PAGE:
The foregoing and other objects, aspects and advantages of the invention will be better understood from the following detailed description of the Best Mode for Carrying Out the Invention with reference to the figures listed below, in which:
FIG. 1 is a block diagram of the data processing system;
FIG. 2 is a block diagram illustrating the instruction queues located in the floating point unit;
FIG. 3 is a block diagram illustrating the instruction decode logic interconnected to the instruction queue in the floating point unit 16;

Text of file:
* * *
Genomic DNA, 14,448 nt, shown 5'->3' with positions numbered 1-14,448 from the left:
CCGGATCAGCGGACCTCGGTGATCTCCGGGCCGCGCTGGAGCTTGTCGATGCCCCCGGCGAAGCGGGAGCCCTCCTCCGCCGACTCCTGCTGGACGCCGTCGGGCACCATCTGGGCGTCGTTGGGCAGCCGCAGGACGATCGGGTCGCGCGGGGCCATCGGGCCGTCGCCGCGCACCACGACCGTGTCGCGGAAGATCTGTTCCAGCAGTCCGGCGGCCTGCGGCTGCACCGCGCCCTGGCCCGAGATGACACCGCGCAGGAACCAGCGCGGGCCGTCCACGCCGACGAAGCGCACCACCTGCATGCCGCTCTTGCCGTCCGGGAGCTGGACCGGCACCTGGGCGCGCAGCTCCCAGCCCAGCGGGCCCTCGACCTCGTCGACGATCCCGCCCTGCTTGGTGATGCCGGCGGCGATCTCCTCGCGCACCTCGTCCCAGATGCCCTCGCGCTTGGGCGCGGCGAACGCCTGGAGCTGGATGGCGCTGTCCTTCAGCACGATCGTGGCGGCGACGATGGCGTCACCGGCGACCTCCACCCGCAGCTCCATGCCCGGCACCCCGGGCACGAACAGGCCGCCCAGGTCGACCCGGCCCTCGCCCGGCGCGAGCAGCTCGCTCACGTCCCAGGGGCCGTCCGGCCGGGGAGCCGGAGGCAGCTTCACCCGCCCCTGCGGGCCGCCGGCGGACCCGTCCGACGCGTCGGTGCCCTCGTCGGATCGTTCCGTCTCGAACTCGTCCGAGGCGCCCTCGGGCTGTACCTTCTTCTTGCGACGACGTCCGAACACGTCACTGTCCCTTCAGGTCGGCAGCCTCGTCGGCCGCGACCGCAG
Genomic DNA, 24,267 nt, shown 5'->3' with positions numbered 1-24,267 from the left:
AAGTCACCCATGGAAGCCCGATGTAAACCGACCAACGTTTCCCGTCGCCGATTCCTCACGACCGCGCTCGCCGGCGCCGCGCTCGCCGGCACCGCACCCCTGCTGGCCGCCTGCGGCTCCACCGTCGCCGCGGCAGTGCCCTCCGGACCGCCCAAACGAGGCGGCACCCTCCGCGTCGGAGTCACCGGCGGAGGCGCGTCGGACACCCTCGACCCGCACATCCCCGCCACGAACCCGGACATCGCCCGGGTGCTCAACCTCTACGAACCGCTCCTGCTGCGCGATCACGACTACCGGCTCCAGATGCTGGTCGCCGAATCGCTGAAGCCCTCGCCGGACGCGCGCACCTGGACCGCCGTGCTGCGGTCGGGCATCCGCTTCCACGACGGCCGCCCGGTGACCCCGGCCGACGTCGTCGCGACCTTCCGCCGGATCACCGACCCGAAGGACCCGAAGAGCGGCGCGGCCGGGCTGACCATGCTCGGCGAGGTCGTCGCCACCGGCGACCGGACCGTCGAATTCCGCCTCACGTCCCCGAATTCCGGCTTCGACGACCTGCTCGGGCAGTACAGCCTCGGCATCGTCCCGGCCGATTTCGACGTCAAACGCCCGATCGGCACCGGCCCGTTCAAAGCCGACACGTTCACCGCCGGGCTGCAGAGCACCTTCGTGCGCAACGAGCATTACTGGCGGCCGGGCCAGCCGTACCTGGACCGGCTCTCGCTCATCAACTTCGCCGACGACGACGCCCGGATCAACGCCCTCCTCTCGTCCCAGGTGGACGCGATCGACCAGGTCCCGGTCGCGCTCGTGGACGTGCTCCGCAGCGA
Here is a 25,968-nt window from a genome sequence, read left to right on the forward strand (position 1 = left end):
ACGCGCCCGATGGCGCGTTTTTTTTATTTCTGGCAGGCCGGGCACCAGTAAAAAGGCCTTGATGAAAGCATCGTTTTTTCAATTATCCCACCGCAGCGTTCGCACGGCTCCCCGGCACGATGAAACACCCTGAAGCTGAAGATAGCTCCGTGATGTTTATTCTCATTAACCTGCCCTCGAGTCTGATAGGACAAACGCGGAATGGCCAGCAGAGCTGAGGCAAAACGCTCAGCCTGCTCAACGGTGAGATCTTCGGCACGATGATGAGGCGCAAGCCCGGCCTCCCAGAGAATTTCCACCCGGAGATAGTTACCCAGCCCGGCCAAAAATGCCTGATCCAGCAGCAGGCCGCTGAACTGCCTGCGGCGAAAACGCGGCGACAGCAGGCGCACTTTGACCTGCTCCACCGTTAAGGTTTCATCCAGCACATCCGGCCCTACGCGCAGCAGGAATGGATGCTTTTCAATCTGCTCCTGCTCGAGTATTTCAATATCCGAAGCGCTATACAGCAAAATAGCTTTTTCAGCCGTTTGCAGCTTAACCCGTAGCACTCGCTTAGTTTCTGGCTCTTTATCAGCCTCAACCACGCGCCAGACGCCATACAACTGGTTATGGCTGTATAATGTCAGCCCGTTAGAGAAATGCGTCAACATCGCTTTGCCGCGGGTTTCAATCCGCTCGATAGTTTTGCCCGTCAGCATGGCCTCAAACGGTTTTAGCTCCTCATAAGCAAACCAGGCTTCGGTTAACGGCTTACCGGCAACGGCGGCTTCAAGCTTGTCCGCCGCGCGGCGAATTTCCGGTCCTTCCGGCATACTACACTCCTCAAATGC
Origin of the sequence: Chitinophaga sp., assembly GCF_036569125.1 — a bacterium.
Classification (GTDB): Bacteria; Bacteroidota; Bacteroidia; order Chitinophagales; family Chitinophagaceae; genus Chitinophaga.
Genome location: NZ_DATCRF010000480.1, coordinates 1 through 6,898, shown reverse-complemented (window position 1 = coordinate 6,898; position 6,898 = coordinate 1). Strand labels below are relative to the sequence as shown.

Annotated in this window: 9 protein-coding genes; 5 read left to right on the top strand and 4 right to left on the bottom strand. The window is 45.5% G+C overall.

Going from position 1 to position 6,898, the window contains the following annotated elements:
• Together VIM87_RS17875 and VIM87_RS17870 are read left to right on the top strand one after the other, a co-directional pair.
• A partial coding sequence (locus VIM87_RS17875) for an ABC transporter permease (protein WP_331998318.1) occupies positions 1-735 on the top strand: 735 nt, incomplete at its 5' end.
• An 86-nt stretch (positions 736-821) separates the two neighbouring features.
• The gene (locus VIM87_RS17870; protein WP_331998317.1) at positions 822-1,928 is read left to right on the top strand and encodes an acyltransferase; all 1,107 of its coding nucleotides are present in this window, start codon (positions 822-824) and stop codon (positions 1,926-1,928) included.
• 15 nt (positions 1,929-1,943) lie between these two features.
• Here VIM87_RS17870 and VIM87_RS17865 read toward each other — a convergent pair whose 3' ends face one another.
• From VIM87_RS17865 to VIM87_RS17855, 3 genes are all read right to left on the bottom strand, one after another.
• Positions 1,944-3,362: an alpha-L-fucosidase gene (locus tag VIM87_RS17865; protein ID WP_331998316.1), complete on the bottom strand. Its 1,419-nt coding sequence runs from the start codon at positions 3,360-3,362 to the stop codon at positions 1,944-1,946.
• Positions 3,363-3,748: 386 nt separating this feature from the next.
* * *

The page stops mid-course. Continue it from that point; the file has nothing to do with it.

FIG. 4 is a flow chart illustrating the tag procedure;
FIG. 5 is a state diagram illustrating the instruction flow through the tag procedure;
FIG. 6A is a first sequence of instructions;
FIG. 6B is a timing diagram illustrating the pipelined execution of the instruction sequence in FIG. 6A;
FIG. 7A is a second instruction sequence;
FIG. 7B is a timing diagram illustrating the pipelined execution of the instruction sequence in FIG. 7A;
FIG. 8A is a third instruction sequence; and
FIG. 8B is a timing diagram illustrating the pipelined execution of the instruction sequence in FIG. 8A.